higher-ups he was protecting would make sure he had a soft place to
fall, often as a consultant to one of the investment management firms
Hutton dealt with, if it wasn't possible to move him someplace else
within Hutton itself.

3: Paragraph 25 Hutton Trust was never anything but a fa ade of a
trust company - there was no substance to it, and not even much form.
It performed no personnel functions, for example, and had no operational
bank accounts and no petty cash. When an employee was hired, Hutton &
Co.'s forms for a brokerage firm employee were completed and forwarded
to New York, and then the person went on the payroll and was paid on
Hutton & Co. checks. All reimbursements and employee benefits came from
Hutton & Co.

3: Paragraph 26 Each of Hutton & Co.'s branch offices had a coded
office i.d. number comprising one letter [out of eleven or twelve
possibilities] designating the geographical region and two digits
identifying the specific office, and that code was used as an address
for telexes as well as an administrative identifier. The Trust Company
was treated as a branch office of Hutton & Co. with the code V48,
because we were office #48 in the national region; that's what went on
all our personnel and payroll records. Hutton's brokerage office in
Wilmington was coded A81, because it was office #81 in the Atlantic
region; it was a satellite of the Philadelphia office coded A09. There
were two brokerage offices in Washington DC, coded C16 and C18 because
they were in the Central region, C20 was in Alexandria VA, and C32 was
in Bethesda MD.

3: Paragraph 27 Hutton Trust rented a couple of safe deposit boxes
and opened three checking accounts, but those weren't operating accounts
- they were for payment of trust distributions. So when someone was
supposed to get a pension payment from a fund trusteed at Hutton Trust,
Hutton & Co. would deposit enough money in one of those accounts to
cover the payment, and Hutton Trust would cut a check to the pensioner,
but not necessarily in that order. Where would Hutton & Co. get the
money? Out of the pension fund, of course. Wasn't Hutton Trust the
trustee and supposed to be holding the fund? Of course that's what was
supposed to be happening, but in fact Hutton & Co. never let Hutton
Trust near any money except to launder the pay-outs, and that's what's
wrong with this picture.

3: Paragraph 28 When Hitchcock set up the Trust Company's
computerized accounting system, it was designed to track what happened
in the brokerage firm's computerized system, but there was no electronic
connection between the two. SEI is a perfectly good trust banking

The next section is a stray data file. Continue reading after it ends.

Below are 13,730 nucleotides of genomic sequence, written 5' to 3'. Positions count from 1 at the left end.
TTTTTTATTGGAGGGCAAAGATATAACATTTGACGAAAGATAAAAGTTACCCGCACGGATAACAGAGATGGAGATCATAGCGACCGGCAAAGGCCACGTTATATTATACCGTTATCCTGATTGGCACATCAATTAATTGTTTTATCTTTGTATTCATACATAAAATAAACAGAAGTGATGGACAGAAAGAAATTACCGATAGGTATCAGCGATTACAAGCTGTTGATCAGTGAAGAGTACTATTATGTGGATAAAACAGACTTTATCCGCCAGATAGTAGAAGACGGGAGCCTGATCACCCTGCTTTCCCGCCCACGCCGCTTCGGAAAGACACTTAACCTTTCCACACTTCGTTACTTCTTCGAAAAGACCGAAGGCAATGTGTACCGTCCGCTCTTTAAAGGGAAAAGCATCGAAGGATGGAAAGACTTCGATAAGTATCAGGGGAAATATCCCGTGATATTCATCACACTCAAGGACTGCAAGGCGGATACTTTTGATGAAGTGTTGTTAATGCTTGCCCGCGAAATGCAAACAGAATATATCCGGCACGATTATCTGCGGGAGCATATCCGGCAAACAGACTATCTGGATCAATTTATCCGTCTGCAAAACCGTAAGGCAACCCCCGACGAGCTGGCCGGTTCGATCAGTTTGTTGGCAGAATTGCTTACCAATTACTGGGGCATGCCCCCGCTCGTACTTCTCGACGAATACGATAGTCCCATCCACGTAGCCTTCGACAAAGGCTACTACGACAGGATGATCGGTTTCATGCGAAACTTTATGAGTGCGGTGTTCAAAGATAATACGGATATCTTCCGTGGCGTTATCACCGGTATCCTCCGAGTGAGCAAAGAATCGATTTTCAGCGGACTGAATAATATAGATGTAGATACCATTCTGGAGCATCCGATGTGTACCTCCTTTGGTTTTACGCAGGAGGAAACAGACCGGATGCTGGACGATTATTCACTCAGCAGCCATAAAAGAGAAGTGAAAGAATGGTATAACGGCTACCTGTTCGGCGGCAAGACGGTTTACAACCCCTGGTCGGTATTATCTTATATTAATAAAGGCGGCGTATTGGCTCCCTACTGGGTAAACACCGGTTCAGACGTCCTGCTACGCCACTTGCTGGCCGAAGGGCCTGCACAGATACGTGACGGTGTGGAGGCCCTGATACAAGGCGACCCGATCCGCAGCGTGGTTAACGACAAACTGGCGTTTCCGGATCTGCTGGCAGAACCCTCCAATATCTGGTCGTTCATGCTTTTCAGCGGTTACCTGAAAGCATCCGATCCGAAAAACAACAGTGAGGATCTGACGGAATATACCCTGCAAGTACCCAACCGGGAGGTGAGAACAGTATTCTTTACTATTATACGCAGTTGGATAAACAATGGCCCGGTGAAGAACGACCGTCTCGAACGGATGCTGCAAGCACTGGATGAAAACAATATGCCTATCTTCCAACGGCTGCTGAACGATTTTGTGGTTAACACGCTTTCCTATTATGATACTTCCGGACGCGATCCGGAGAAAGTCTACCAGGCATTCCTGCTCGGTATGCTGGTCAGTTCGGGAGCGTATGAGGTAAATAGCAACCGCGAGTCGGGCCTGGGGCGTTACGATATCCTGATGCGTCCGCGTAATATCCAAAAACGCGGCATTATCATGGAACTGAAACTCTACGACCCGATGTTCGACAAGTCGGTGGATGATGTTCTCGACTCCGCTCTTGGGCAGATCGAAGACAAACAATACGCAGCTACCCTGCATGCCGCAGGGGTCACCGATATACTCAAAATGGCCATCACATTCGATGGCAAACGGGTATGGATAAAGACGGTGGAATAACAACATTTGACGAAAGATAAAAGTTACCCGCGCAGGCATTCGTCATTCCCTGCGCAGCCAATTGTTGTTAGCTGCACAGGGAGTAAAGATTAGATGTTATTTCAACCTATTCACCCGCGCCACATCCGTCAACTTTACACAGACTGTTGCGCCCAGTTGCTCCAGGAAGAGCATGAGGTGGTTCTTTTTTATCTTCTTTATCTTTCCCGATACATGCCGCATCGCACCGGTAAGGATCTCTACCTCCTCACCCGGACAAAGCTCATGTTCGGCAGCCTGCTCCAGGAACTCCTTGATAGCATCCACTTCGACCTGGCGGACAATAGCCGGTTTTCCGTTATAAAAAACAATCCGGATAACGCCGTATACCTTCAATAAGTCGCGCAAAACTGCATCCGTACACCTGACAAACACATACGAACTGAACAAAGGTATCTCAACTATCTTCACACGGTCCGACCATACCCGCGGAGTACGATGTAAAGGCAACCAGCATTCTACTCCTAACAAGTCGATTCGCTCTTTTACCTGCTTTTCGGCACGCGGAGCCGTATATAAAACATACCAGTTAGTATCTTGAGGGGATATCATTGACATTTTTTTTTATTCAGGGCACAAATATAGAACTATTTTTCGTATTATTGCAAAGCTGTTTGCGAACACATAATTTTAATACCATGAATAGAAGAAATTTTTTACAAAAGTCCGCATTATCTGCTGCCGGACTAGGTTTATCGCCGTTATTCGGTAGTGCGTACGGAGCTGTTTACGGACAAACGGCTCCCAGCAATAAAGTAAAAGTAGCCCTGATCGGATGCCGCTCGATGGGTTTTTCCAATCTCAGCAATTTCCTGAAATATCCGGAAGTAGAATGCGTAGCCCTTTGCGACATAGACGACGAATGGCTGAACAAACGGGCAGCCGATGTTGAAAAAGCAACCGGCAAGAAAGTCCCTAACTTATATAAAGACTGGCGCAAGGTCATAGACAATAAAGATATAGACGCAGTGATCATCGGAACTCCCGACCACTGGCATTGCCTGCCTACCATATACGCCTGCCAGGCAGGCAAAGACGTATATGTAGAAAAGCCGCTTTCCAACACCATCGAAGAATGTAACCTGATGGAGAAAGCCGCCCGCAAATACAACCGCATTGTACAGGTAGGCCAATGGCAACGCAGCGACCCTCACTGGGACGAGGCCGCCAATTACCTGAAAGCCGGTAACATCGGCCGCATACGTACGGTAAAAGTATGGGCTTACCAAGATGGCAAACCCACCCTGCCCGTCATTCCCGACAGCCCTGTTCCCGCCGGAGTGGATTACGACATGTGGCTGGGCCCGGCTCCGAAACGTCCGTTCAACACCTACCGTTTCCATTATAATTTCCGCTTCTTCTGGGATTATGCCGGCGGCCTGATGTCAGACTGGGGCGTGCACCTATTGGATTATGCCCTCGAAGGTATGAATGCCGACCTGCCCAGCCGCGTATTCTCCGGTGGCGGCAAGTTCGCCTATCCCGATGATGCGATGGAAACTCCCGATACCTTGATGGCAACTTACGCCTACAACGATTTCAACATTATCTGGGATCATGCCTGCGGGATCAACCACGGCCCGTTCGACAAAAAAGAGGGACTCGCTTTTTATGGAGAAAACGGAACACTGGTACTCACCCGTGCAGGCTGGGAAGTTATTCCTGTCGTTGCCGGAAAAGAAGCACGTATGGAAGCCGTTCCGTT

software system used by many banks, including some of the best in
Wilmington; it has all the capability any trustee needs, but it's only
as good as a user programs it to be, and Hitchcock didn't program it to
do much of what it could, and that requires some explanation.

3: Paragraph 29 For every brokerage customer at Hutton & Co. there
was an account in the firm's computer to track the trades. That
computer account included the customer's name, address, and social
security number as well as the office's code, the AE's code, and the
account number; it could be accessed from a Hutton terminal anywhere in
the world, but only the AE could authorize trades in the account.
Whenever a trust account was opened at Hutton Trust, Hitchcock's clerks
would set up an SEI account under the same number as the brokerage
account and enter whatever information they were given about the assets
in the trust. If there were assets that weren't securities - such as
gemstones, real estate deeds, or promissory notes - they might be
listed in the SEI account, but of course they would not be included in
the brokerage account. When securities were bought or sold in the
brokerage account, Hutton Trust would usually get notice of the trade,
and Hitchcock's clerks would keyboard that information into the SEI
account. But if assets other than securities were sold, there was no
way for the Trust Company to know, because that didn't go through the
brokerage firm's computer, so the assets wouldn't be removed from the
SEI account; and if anything was bought outside of the brokerage
account, including mutual funds that kept their own accounts, the
brokerage firm's computer would report the pay-out of funds, and the SEI
account would track that, but whatever assets were bought with the funds
would never appear in either account, so according to our records part
of the trust's value would have simply disappeared.

3: Paragraph 30 The important point is that there never were any
assets at the Trust Company. All the assets were in the brokerage
accounts at Hutton & Co., and all the Trust Company ever had was the
phantom SEI accounts supposedly reflecting whatever happened in the
brokerage accounts. The companies the trusts belonged to got monthly